- The Washington Times - Friday, March 2, 2001

Intrepid reporters

Reporters covering Health and Human Services Secretary Tommy G. Thompson are being asked to add organ-donor transplant cards to their chain of press credentials.

Mindful of the 70,000 people who desperately need organ transplants, Mr. Thompson isn't shy about recruiting scribes.

"One of my problems is … how to get more people like you to sign a donor card," he told a roomful of reporters at the National Institutes of Health. "I think every one of you in here should sign a donor card before you leave."

Reporters laughed nervously, while a few volunteered they already had donor cards.

"Congratulations," he said. "I don't want you to die in order to exercise it, but I'm very happy. Now turn to your neighbor and ask them to be a donor."

The other Dubya

Moments before the earth shook in Olympia, Washington state finally passed a resolution honoring George W. Bush.

Not the George W. Bush in this Washington, but black pioneer George W. Bush, who helped settle Washington state more than a century ago.

"George W. Bush is the name of two remarkable people," said state Sen. Dan Swecker, sponsor of the resolution.

Mr. Bush joined his wife, children and other families to travel along the Oregon Trail from Missouri in 1844. Upon reaching the Dalles, an advance party learned that the Oregon Territory had enacted a black-exclusion law, under which blacks were excluded from Oregon "under pain of whipping."

Upon hearing this news, Mr. Bush took his family north of the Columbia River and settled in the Puget Sound region that became known as Bush Prairie.

Mr. Bush's son, William Owen Bush, was a member of the first state Constitutional Convention, and was later elected to the first state Legislature.

"Everybody was fascinated by the story," Jim Troyer, chief of staff for Senate Republicans, tells Inside the Beltway. "Lifelong residents of Washington were not even aware of George W. Bush."

Hillary hoots

Good grief, were we ever inundated with mail after writing about the "Funniest Woman on Capitol Hill" contest, which already has an apparent winner.

The Marshalls' Women in Comedy Festival and Sen. Barbara Boxer, California Democrat, have asked lady lawmakers to recite their best political jokes, each quip matched by a $1,000 donation to a local women's shelter.

Political comedienne Paula Poundstone will judge the jokes and crown the winner next Thursday. However, our readers can't wait that long.

"My nomination has to go to former first lady Hillary Rodham Clinton," writes Anthony Phelps.

"She just cracks me up. Her deadpan delivery while delivering such hoots as 'I had no idea my brother was talking to my husband,' or 'I thought everybody took the silverware, that's what we do in Arkansas,' shows good timing, excellent delivery and the necessary ingredient in all good humor irony."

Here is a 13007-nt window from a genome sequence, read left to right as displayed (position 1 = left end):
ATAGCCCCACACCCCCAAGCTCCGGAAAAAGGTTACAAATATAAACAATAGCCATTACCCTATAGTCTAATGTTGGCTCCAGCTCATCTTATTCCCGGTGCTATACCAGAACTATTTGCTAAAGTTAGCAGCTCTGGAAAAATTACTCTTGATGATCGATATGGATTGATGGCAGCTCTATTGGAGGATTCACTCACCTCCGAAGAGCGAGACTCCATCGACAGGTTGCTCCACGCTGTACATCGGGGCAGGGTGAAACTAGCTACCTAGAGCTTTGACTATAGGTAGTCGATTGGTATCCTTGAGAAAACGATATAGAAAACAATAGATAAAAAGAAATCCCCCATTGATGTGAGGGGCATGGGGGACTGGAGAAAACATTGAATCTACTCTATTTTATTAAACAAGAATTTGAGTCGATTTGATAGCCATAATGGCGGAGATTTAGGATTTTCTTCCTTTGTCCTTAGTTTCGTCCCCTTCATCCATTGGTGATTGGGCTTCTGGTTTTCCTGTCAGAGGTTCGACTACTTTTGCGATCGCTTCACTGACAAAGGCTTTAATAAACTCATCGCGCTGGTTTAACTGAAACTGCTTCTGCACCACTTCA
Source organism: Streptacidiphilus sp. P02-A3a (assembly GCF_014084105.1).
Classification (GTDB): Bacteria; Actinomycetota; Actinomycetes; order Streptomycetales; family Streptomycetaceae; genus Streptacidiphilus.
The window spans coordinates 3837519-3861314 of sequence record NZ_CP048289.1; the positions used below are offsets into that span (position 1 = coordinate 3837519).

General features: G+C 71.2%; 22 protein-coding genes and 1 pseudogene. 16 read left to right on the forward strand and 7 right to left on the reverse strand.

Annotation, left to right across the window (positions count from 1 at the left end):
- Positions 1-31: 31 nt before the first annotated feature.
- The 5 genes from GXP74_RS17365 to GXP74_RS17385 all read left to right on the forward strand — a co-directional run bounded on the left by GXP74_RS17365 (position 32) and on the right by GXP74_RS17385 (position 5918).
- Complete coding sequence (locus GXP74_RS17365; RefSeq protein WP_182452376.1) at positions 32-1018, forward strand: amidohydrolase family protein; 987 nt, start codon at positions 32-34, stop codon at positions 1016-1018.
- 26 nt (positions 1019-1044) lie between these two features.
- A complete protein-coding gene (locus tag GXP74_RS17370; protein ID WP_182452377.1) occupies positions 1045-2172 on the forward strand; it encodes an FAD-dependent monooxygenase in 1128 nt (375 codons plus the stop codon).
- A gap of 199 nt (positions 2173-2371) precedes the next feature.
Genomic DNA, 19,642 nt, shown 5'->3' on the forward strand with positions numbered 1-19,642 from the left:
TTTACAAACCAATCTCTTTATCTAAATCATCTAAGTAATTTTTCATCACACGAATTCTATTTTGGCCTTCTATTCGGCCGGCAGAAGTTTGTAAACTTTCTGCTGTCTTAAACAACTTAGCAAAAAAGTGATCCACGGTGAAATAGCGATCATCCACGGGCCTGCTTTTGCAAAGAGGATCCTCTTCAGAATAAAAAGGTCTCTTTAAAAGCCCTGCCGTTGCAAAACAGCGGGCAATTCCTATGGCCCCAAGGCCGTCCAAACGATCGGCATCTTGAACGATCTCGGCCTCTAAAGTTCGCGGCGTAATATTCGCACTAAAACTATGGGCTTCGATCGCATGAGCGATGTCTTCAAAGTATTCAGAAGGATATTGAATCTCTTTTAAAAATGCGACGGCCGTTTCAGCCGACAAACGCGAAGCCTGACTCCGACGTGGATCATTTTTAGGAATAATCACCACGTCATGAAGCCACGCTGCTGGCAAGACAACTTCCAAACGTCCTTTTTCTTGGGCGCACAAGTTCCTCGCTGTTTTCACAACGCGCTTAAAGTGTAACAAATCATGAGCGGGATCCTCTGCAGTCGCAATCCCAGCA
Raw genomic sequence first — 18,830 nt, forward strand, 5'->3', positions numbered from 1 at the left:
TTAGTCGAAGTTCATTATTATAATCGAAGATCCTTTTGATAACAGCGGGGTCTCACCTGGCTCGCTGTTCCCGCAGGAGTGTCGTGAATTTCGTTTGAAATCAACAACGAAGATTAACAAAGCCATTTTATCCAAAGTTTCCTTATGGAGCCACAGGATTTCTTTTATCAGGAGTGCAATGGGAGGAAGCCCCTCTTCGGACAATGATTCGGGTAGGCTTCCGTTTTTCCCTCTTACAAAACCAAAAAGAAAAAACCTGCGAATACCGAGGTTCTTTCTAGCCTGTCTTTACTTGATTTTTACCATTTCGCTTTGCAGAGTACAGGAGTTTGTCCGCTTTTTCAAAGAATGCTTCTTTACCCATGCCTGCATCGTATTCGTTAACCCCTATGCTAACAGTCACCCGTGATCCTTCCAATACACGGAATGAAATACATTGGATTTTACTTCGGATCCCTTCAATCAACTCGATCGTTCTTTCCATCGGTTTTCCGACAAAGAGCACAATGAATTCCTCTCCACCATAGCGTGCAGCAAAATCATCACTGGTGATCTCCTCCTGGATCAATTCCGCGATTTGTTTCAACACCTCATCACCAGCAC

Bush cracks

Speaking of Clinton comediennes, Kate Clinton, dubbed the "Unimpeachable Madame President of Comedy," arrives in Washington Monday.

The National Community Reinvestment Coalition is holding its annual conference at the Omni Shoreham, and Ms. Clinton (no relation we know of to the former first lady) will address its James Rouse Excellence in Achievement Awards Dinner.

Ms. Clinton went from English teacher to an off-Broadway comedy sensation. Her latest routine: "The Permanent Standing Committee to Impeach Bush, Inc."

Green after all

Environmental Protection Agency Administrator Christine Todd Whitman has issued one of her first memos to EPA staff, seeking to allay fears about President Bush's commitment to the environment.

Prior to departing for Trieste, Italy, for the Group of Eight Environmental Ministerial Meeting, Mrs. Whitman shared her thoughts on Mr. Bush's budget request, which calls for $7.3 billion in EPA funding an increase of $56 million over last year's budget request, yet still below last year's budget.

"Although the request is below last year's enacted budget, that largely reflects the elimination of unrequested earmarks added in last year by Congress," Mrs. Whitman explains.

She says EPA's core operating programs are funded "at the second-highest level in history $3.7 billion."

To emphasize the administration's pledge to the environment, Mrs. Whitman this week decided to leave in place a March 19, 2001, effective date for the new rule on diesel fuel, to help reduce emissions from large trucks and buses.

As for rumors of EPA layoffs, she says Mr. Bush's new budget "caps" the agency at its current work-force level "and will result in a reduction in our ceiling. But I want to assure you that there will not be any layoffs in EPA staff as a result of this budget."


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